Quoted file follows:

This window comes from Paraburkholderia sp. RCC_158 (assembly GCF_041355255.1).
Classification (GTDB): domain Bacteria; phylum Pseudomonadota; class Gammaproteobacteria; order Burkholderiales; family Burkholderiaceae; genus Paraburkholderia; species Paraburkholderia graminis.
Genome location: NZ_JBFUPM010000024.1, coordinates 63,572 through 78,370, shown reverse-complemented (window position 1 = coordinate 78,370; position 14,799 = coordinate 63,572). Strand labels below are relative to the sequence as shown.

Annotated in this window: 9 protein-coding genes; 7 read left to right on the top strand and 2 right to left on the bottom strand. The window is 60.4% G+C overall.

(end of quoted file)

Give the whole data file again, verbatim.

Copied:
This window comes from Paraburkholderia sp. RCC_158 (assembly GCF_041355255.1).
Classification (GTDB): domain Bacteria; phylum Pseudomonadota; class Gammaproteobacteria; order Burkholderiales; family Burkholderiaceae; genus Paraburkholderia; species Paraburkholderia graminis.
Genome location: NZ_JBFUPM010000024.1, coordinates 63,572 through 78,370, shown reverse-complemented (window position 1 = coordinate 78,370; position 14,799 = coordinate 63,572). Strand labels below are relative to the sequence as shown.

Annotated in this window: 9 protein-coding genes; 7 read left to right on the top strand and 2 right to left on the bottom strand. The window is 60.4% G+C overall.